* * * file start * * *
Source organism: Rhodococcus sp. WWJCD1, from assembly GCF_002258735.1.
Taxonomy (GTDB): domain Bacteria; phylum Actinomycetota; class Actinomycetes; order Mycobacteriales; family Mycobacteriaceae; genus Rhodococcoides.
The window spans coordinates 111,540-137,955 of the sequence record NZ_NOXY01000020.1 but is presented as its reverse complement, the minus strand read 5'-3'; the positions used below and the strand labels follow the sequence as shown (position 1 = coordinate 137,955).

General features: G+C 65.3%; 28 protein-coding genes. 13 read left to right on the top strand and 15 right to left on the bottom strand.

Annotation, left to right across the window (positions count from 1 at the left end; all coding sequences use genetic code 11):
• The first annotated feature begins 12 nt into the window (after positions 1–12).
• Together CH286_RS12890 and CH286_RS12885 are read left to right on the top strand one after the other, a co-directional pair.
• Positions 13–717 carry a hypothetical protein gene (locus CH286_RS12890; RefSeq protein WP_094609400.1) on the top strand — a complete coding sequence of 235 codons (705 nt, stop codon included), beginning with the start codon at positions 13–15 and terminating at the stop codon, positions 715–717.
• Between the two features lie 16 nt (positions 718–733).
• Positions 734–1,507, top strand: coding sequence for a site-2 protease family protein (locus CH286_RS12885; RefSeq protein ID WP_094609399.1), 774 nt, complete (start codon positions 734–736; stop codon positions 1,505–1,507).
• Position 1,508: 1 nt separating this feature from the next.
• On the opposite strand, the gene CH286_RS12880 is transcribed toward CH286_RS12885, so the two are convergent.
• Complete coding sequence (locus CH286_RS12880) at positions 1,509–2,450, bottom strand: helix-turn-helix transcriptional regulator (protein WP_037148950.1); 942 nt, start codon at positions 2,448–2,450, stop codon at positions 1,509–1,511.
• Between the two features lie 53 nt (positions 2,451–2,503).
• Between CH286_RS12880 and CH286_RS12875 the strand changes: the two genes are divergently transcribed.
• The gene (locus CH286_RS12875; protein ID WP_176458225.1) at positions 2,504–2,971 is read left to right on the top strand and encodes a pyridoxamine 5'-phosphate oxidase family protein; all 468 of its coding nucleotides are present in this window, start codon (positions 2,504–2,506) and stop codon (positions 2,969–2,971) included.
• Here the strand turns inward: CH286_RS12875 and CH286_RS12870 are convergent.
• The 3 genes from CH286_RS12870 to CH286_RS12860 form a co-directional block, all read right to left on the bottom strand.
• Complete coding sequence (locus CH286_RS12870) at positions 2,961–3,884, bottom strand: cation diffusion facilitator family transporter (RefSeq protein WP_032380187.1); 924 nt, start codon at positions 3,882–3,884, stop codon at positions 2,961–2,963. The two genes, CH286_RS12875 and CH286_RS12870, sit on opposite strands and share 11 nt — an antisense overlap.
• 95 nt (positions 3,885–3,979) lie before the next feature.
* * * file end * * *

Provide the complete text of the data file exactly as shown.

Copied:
Source organism: Rhodococcus sp. WWJCD1, from assembly GCF_002258735.1.
Taxonomy (GTDB): domain Bacteria; phylum Actinomycetota; class Actinomycetes; order Mycobacteriales; family Mycobacteriaceae; genus Rhodococcoides.
The window spans coordinates 111,540-137,955 of the sequence record NZ_NOXY01000020.1 but is presented as its reverse complement, the minus strand read 5'-3'; the positions used below and the strand labels follow the sequence as shown (position 1 = coordinate 137,955).

General features: G+C 65.3%; 28 protein-coding genes. 13 read left to right on the top strand and 15 right to left on the bottom strand.

Annotation, left to right across the window (positions count from 1 at the left end; all coding sequences use genetic code 11):
• The first annotated feature begins 12 nt into the window (after positions 1–12).
• Together CH286_RS12890 and CH286_RS12885 are read left to right on the top strand one after the other, a co-directional pair.
• Positions 13–717 carry a hypothetical protein gene (locus CH286_RS12890; RefSeq protein WP_094609400.1) on the top strand — a complete coding sequence of 235 codons (705 nt, stop codon included), beginning with the start codon at positions 13–15 and terminating at the stop codon, positions 715–717.
• Between the two features lie 16 nt (positions 718–733).
• Positions 734–1,507, top strand: coding sequence for a site-2 protease family protein (locus CH286_RS12885; RefSeq protein ID WP_094609399.1), 774 nt, complete (start codon positions 734–736; stop codon positions 1,505–1,507).
• Position 1,508: 1 nt separating this feature from the next.
• On the opposite strand, the gene CH286_RS12880 is transcribed toward CH286_RS12885, so the two are convergent.
• Complete coding sequence (locus CH286_RS12880) at positions 1,509–2,450, bottom strand: helix-turn-helix transcriptional regulator (protein WP_037148950.1); 942 nt, start codon at positions 2,448–2,450, stop codon at positions 1,509–1,511.
• Between the two features lie 53 nt (positions 2,451–2,503).
• Between CH286_RS12880 and CH286_RS12875 the strand changes: the two genes are divergently transcribed.
• The gene (locus CH286_RS12875; protein ID WP_176458225.1) at positions 2,504–2,971 is read left to right on the top strand and encodes a pyridoxamine 5'-phosphate oxidase family protein; all 468 of its coding nucleotides are present in this window, start codon (positions 2,504–2,506) and stop codon (positions 2,969–2,971) included.
• Here the strand turns inward: CH286_RS12875 and CH286_RS12870 are convergent.
• The 3 genes from CH286_RS12870 to CH286_RS12860 form a co-directional block, all read right to left on the bottom strand.
• Complete coding sequence (locus CH286_RS12870) at positions 2,961–3,884, bottom strand: cation diffusion facilitator family transporter (RefSeq protein WP_032380187.1); 924 nt, start codon at positions 3,882–3,884, stop codon at positions 2,961–2,963. The two genes, CH286_RS12875 and CH286_RS12870, sit on opposite strands and share 11 nt — an antisense overlap.
• 95 nt (positions 3,885–3,979) lie before the next feature.